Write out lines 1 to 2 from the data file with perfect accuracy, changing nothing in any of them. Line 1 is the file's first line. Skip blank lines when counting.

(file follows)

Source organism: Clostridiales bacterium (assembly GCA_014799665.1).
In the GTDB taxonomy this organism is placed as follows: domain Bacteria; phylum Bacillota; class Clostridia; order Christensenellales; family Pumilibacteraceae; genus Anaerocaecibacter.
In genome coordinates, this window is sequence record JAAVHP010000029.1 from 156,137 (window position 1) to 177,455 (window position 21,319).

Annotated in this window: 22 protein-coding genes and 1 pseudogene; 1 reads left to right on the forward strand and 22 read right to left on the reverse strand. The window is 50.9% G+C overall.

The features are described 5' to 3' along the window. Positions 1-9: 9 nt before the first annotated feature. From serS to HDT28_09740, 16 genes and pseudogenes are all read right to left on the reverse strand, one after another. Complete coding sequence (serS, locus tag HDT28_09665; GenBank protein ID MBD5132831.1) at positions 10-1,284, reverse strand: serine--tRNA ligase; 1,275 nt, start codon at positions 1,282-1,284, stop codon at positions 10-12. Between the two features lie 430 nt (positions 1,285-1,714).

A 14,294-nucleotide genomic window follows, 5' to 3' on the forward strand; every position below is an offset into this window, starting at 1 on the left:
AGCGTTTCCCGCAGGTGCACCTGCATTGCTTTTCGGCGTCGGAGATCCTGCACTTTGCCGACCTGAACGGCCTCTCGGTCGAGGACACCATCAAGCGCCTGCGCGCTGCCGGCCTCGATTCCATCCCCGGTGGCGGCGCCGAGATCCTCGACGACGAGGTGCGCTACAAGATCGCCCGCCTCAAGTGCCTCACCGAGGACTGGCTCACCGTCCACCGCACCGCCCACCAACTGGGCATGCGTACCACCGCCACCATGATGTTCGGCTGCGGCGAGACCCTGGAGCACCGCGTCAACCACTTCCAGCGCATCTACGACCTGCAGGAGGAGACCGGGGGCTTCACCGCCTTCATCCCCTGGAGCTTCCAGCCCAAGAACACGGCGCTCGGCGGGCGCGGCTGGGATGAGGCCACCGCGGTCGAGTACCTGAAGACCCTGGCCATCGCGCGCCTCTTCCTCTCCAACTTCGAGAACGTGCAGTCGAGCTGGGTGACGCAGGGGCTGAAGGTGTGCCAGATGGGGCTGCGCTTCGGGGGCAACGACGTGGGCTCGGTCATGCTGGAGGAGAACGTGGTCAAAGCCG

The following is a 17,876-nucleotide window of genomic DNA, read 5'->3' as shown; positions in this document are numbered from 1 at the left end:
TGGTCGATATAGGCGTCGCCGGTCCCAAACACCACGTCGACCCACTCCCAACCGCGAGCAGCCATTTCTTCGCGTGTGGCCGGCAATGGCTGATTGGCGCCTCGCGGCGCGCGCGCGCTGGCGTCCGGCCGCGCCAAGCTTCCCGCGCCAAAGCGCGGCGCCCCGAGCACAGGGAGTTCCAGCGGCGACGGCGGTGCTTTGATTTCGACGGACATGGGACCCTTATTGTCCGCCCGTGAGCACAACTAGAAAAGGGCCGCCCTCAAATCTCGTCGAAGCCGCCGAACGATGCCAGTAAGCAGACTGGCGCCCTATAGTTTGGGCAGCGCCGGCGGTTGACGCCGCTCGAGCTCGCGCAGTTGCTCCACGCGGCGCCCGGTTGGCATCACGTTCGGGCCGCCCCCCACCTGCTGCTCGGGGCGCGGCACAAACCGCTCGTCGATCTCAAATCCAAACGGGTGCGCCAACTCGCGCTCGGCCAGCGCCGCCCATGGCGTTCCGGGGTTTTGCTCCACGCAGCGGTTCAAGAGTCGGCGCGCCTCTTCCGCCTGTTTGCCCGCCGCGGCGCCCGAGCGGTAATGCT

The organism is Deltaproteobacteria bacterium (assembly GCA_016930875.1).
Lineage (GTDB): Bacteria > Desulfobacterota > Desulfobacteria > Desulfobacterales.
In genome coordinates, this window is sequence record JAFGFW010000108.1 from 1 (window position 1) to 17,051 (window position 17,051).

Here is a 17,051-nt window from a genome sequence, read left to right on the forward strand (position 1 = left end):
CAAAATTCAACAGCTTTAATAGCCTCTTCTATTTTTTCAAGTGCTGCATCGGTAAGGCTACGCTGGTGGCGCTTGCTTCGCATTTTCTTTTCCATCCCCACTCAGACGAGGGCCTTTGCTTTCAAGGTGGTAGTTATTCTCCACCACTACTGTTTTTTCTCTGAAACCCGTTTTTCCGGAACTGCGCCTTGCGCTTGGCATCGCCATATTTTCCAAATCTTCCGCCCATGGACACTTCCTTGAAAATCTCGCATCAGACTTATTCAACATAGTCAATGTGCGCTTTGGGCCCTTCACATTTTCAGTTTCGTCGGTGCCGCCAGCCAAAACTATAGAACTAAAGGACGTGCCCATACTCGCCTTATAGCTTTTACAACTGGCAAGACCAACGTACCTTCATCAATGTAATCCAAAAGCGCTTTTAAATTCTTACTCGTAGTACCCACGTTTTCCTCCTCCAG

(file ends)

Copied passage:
Source organism: Clostridiales bacterium (assembly GCA_014799665.1).
In the GTDB taxonomy this organism is placed as follows: domain Bacteria; phylum Bacillota; class Clostridia; order Christensenellales; family Pumilibacteraceae; genus Anaerocaecibacter.